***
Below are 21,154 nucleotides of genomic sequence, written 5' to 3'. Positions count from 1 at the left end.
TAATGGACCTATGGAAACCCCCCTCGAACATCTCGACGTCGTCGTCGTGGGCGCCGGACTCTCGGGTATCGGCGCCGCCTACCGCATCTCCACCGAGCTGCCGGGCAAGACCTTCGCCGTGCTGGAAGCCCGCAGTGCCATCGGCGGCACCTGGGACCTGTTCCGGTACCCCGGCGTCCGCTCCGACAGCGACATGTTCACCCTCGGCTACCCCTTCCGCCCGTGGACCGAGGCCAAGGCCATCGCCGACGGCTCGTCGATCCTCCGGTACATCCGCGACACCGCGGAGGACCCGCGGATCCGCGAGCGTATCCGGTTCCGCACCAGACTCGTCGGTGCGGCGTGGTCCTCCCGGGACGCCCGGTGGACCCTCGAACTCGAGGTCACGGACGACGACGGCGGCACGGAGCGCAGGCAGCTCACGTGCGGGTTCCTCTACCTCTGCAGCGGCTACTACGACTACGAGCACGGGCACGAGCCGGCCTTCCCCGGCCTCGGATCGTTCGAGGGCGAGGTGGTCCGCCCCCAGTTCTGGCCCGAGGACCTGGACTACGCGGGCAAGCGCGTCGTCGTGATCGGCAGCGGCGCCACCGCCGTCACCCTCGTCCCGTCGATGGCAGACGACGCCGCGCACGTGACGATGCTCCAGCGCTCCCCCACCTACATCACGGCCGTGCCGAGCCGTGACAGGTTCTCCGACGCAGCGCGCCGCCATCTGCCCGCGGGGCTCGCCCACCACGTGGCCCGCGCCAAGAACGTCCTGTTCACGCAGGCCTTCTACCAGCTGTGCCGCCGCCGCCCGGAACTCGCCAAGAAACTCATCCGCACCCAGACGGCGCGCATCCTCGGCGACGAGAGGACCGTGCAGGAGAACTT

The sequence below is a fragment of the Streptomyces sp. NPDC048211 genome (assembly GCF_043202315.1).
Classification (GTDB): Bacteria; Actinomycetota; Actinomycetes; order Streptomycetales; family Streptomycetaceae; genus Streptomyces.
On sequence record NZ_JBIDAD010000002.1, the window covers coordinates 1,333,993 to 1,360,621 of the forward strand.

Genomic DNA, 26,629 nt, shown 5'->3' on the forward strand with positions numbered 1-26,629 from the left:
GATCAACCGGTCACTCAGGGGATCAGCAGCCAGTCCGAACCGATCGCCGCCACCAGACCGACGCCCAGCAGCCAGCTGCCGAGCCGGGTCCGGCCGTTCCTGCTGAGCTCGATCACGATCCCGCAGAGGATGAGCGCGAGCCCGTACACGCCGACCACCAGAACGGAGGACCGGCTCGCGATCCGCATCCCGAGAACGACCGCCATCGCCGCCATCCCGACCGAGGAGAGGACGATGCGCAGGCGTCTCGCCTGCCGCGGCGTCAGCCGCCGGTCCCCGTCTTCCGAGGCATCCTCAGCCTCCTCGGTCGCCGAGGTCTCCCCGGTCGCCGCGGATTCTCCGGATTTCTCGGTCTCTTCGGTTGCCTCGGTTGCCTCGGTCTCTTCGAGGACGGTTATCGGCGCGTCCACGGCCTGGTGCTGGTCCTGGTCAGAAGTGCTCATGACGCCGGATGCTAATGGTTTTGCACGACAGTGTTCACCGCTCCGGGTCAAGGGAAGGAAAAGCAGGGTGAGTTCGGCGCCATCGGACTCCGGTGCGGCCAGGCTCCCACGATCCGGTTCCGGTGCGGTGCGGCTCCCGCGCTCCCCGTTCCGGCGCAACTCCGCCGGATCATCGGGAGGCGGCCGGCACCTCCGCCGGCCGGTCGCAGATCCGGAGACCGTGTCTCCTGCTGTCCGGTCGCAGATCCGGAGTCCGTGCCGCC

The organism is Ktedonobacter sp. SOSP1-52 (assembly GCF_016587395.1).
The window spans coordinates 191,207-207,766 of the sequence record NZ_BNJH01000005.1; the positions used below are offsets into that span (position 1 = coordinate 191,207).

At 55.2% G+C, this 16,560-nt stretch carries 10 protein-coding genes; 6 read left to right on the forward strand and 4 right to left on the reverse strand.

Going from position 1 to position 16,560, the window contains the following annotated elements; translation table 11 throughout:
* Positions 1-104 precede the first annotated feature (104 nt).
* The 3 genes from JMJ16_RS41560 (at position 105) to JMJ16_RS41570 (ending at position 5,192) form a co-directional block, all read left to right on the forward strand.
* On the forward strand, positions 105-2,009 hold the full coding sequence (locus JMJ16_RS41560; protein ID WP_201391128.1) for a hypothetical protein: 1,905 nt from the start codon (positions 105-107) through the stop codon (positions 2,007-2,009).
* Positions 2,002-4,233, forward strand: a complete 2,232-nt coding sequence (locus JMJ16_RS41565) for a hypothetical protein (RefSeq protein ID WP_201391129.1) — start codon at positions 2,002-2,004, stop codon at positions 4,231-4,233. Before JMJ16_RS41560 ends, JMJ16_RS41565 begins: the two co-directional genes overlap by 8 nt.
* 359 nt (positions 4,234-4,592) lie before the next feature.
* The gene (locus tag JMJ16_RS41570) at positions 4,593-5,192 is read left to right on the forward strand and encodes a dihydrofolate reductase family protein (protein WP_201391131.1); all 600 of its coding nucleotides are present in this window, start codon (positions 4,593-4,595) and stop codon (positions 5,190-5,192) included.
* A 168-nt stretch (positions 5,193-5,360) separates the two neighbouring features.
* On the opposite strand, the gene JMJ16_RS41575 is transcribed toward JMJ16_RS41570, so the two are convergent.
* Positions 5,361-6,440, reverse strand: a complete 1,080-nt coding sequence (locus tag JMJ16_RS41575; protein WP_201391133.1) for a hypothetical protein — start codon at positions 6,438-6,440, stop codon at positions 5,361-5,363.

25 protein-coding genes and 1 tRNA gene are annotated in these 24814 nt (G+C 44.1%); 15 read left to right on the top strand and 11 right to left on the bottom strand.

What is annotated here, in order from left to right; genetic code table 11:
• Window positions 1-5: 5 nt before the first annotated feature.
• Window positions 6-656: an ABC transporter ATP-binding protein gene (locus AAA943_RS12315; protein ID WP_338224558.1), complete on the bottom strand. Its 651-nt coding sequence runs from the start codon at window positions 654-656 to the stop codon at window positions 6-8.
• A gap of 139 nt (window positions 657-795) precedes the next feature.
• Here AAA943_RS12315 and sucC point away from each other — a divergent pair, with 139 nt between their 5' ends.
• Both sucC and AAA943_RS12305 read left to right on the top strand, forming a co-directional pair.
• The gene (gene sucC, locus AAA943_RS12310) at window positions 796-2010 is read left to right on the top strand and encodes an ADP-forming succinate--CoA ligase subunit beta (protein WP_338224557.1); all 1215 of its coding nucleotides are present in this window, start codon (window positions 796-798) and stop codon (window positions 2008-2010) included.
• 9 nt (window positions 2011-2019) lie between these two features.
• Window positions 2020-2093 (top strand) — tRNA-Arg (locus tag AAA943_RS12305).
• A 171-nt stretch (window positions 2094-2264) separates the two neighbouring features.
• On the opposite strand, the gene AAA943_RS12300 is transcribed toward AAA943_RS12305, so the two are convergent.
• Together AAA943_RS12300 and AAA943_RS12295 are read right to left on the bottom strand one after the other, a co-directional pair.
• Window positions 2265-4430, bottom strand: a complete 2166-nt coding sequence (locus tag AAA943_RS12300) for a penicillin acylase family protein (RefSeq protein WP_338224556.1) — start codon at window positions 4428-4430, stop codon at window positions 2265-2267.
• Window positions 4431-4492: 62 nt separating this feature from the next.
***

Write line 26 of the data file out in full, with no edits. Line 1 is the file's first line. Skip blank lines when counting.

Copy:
• Here AAA943_RS12315 and sucC point away from each other — a divergent pair, with 139 nt between their 5' ends.